The list of symptoms that can strike long COVID sufferers has just gotten a little longer, and a little more mysterious: Researchers are reporting a case of “face blindness” related to the syndrome.
The condition, known medically as prosopagnosia, causes a very specific impairment: trouble discerning one face from another. Even the once-familiar face of a loved one might as well be a stranger’s.
Typically, face blindness arises from damage to the brain’s face-processing network, after a head injury or stroke, for example, said Marie-Luise Kieseler, a researcher at the Dartmouth College Social Perception Lab in Hanover, N.H.
Now she and colleague Brad Duchaine have identified the first case of face blindness linked to long-haul COVID.
Reporting in the journal Cortex, they describe the case of Annie, a 28-year-old who contracted COVID in March 2020. She had a fairly rough time, hit by a high fever, shortness of breath, diarrhea and coughing spells that were so bad at times that she fainted from lack of oxygen.
After three weeks, Annie finally felt well enough to go back to work (from home). But several weeks later, she began to notice feelings of disorientation, and that “something was off” with her ability to perceive faces.
Things came to a head when, in June 2020, she met her family for dinner for the first time since falling ill. On arriving at the restaurant, she walked right past them because she didn’t recognize them.
Annie said that when her father called out, she turned to the familiar voice, only to see a face she didn’t know.
As Annie described it: “It was as if my dad’s voice came out of a stranger’s face.”
Eventually, Annie was evaluated by the Dartmouth team, who had her perform a series of standard tests to get to the bottom of things.
It turned out that Annie performed well to “flawlessly” on certain tests, including ones that asked her to learn and remember images of cars and landscapes, as well as voice recordings. Where she ran into trouble was face recognition.
One test, for example, presents people with images of six male faces to commit to memory. They then have to discriminate those learned faces from images of unfamiliar ones. On average, test-takers get it right about 80% of the time. Annie, however, was correct 56% of the time.
It all pointed to a particular deficit in face memory processing, Kieseler said.
Faces were not Annie’s only challenge, however. She also had difficulty navigating once-familiar places, too — becoming confused at the grocery store and having no idea where she parked her car, for example. (She’s now reliant the Google map pin function to keep track of her car.)
Navigation problems, Kieseler said, are known to commonly co-occur with face blindness — probably because certain brain areas critical to processing faces and “scenes” are close together. (Annie’s navigation issues do not seem to be visual, researchers said. Instead, it seems to be an issue of accessing her “cognitive map” — which helps people figure out where another place is, relative to where they are.)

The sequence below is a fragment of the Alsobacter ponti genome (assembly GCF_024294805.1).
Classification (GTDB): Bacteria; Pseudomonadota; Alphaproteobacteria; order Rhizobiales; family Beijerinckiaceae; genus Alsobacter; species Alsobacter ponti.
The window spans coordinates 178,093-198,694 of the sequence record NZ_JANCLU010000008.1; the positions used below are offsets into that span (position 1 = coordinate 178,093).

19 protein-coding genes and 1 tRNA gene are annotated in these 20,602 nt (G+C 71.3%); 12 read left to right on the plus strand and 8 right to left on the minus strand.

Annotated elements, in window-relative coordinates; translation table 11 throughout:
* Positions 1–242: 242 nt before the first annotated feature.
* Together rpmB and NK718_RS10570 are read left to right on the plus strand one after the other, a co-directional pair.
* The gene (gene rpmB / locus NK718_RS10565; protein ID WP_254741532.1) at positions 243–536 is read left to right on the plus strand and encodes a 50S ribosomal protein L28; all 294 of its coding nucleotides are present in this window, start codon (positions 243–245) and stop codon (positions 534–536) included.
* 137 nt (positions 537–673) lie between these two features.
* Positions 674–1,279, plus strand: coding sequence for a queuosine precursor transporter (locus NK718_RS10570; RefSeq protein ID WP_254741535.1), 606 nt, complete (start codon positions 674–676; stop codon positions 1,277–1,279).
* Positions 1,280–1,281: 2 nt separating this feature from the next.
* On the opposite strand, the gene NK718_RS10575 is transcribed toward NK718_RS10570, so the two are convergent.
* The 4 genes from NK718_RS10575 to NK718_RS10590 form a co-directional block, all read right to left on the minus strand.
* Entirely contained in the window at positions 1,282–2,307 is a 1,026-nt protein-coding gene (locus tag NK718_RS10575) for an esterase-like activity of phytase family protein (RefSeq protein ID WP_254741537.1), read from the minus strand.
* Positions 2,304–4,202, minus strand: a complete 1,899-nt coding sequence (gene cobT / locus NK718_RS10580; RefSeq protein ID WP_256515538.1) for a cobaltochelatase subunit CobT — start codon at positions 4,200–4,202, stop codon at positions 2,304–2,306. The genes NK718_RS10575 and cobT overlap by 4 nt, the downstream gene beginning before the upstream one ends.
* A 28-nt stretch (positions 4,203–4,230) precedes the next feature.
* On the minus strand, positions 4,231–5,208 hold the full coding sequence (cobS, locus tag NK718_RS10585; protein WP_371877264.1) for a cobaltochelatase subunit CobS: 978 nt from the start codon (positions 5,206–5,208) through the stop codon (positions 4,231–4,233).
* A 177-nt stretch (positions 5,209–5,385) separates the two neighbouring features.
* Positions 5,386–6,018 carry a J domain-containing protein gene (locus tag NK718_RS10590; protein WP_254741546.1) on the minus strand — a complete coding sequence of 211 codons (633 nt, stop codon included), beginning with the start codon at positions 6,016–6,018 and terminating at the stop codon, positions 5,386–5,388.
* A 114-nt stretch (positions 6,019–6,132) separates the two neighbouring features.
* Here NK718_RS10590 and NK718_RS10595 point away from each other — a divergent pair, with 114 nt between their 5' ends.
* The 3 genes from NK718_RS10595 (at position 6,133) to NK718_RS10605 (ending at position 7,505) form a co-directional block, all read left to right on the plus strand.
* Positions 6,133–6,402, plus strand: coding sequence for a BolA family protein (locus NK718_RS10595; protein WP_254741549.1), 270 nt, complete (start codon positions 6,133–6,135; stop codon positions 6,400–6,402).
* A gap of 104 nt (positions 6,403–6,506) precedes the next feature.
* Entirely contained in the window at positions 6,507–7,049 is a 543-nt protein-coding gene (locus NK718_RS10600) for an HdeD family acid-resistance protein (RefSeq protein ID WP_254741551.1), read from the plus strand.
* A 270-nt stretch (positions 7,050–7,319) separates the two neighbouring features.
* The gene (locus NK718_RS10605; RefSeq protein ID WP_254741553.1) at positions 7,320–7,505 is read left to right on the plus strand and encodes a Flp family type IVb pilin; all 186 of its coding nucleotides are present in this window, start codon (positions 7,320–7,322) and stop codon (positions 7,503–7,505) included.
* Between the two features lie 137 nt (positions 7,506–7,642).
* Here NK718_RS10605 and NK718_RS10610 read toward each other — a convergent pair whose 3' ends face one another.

Dr. William Schaffner is a professor at Vanderbilt University Medical Center in Nashville, Tenn., and a spokesman for the Infectious Diseases Society of America.
He said the case adds to the list of neurological symptoms known to plague many people with long COVID — ranging from loss of taste and smell, to problems with memory and attention, to chronic pain.
One of the big questions, though, is why a respiratory infection becomes a persistent neurological issue for some people — including young people who had mild bouts of COVID.
Broadly speaking, many researchers believe it’s related to an aberrant activation of the immune system. For reasons that are unclear, Schaffner said, “there seems to be a chronic, smoldering inflammatory response” that persists long after the initial infection.
Regarding face blindness, it’s not clear how common (or rare) it might be. The Dartmouth researchers conducted a survey of 86 people who had contracted COVID — 32 of whom had fully recovered, and 54 who’d had long COVID symptoms for at least 12 weeks.
No one in the long COVID group reported symptoms of face blindness, Kieseler said. But navigation problems were common: one-third said they sometimes got lost when traveling, and almost half said once-familiar streets now seemed foreign. Few said they had those issues pre-COVID.
“This really can interfere with daily life,” Kieseler said. “If you’re getting lost on the way to the grocery store, that’s a big problem.”
Another looming question: How often do such neurological issues improve or resolve?
Face blindness, Kieseler said, has no cure at present. Instead, people learn to compensate. Annie, for example, relies on voices to identify people she knows.
According to Schaffner, some other neurological manifestations of long COVID, like loss of taste and smell, often seem to get better. He recommended that people with lingering symptoms in the weeks to months after a COVID infection talk to their primary care doctor.
Those with more severe symptoms, like debilitating fatigue and persistent memory and thinking problems, may be able to access a long COVID clinic — which many larger U.S. medical centers now have, Schaffner said.
Kieseler said that people who think they have face blindness, or other perception impairments, related to long COVID are welcome to contact the research team through their website faceblind.org.
Dartmouth College has more on prosopagnosia, or face blindness.
SOURCES: Marie-Luise Kieseler, MSc, PhD student, psychological and brain sciences, member, Social Perception Lab, Dartmouth College, Hanover, N.H.; William Schaffner, MD, professor, medicine and preventive medicine, Vanderbilt University Medical Center, Nashville, Tenn.; Cortex, March 9, 2023, online
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